Now hold on your britches for what I’m about to tell you and this came from him. A pirate is already transmitting MA3 all digital AM and apparently he is making the encoding software available. Right now my ASMAX2 C-Quam AM stereo transmitter has DRM digital transmission capabilities right out of the box. According to the engineer friend of mine it would not be impossible to replace the DRM with the MA3 format that is being proposed for HD radio all digital AM
So the folks at the NAB who is really trying to push this is really not so smart we’re already one step ahead and we’re ready when all of these radios start to become all digital.
Now that I’ve revealed that part is something that I have a question about not a whole lot of sound files are available showing the sound of MA3 so I’ve got to ask the question is this going to be a super lossy compression format where it sounds like a low bit-rate MP3 or in this case a very low bit-rate AAC plus format where it’s less than 24 kilobits and there is absolutely no hi end audio in it at all but otherwise a watery type sound which is really not good for music.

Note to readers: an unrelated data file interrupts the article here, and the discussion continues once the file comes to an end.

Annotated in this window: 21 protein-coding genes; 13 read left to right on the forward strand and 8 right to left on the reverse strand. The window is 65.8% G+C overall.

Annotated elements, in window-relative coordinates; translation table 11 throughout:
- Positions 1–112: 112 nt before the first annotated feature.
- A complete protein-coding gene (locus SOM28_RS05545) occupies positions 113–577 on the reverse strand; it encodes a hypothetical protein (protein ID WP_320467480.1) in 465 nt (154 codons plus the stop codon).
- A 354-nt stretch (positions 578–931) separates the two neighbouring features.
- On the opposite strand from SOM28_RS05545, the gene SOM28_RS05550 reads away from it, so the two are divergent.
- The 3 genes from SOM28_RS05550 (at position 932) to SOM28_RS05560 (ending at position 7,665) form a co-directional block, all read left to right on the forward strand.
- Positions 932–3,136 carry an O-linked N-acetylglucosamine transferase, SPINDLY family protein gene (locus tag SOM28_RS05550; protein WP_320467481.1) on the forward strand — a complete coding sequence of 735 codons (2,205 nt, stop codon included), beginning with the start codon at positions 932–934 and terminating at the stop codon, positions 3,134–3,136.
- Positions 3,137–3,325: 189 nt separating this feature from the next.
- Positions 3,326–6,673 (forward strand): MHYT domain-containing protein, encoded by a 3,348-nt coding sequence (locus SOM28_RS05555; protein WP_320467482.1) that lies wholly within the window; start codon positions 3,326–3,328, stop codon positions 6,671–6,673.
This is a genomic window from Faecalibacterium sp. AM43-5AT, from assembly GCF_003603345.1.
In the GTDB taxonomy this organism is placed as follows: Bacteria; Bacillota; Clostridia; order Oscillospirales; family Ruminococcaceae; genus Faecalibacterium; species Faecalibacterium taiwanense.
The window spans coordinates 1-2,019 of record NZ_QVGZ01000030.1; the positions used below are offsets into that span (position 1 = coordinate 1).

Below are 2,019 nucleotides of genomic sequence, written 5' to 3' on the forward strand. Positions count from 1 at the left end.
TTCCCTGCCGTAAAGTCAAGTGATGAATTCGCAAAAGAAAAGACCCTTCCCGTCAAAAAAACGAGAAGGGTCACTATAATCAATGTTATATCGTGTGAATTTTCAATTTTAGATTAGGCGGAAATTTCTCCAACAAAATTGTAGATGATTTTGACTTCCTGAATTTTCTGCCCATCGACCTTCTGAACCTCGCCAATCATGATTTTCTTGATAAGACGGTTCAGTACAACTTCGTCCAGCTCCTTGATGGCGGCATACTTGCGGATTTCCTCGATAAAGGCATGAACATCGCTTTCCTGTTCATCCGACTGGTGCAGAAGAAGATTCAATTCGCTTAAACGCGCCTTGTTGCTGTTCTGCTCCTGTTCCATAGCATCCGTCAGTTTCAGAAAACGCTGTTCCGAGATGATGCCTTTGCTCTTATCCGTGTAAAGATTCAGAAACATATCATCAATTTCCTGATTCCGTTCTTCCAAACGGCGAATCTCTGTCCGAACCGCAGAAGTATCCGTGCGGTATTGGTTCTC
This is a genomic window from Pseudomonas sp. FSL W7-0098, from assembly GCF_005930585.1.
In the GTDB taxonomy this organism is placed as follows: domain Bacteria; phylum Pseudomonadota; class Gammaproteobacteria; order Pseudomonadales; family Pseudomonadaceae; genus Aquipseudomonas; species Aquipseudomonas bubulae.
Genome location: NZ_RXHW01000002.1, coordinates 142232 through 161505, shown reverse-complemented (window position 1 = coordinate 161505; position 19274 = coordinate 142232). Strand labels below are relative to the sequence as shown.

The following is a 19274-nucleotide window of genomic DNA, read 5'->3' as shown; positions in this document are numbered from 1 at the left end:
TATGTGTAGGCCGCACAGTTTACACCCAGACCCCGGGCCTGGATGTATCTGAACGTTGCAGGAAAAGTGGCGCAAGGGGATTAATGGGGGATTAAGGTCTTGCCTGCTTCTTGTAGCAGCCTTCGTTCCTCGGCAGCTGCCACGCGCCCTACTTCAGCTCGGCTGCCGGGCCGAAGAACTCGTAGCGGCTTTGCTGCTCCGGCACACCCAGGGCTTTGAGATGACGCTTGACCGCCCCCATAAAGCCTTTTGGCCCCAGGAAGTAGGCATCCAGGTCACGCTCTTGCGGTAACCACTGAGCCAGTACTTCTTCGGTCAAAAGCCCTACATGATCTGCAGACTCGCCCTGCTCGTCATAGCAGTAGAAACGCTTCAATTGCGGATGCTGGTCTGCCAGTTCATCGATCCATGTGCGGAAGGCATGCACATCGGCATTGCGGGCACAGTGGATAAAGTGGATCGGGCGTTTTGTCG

Next is the dropouts issue we all know how HD FM sounds with all the dropouts that you get. Supposedly according to a report I have read the MA3 format transmits just as far is analog does but with less wattage. If this is the case it could really help part 15 operators who dare to transmit MA3 depending on how much the hacker is selling the software for. Hopefully it’s less than $100.
The way I understand it right now the encoder that is being sold by him does not have the capability of RDS text information on the display itself which really doesn’t bother me too much as long as I could get listeners.
In the beginning I wouldn’t transmit all digital format 24/7 it may be certain days of the week and only for a few hours during that day just to see if I can get anybody with an HD car radio to listen and measure my distance to see if it increases or decreases.
Still I think c – q u a m AM stereo is the way to go because it works and it’s compatible with present radios of today. otherwise people would have to buy new radios and I can tell you that HD radios are not going to be cheap. Sparc does have one though that you might be able to get used for around $50 on eBay but you have to plug it into computer speakers to get stereo and I’m not sure just how good the AM section is on that radio.November 11, 2019 at 7:10 am #113303AMRadiolegendParticipant
Total posts : 333
I am holding onto my britches to keep from going to jail. Hacking code and reselling it is theft according to me. But again I could be wrong.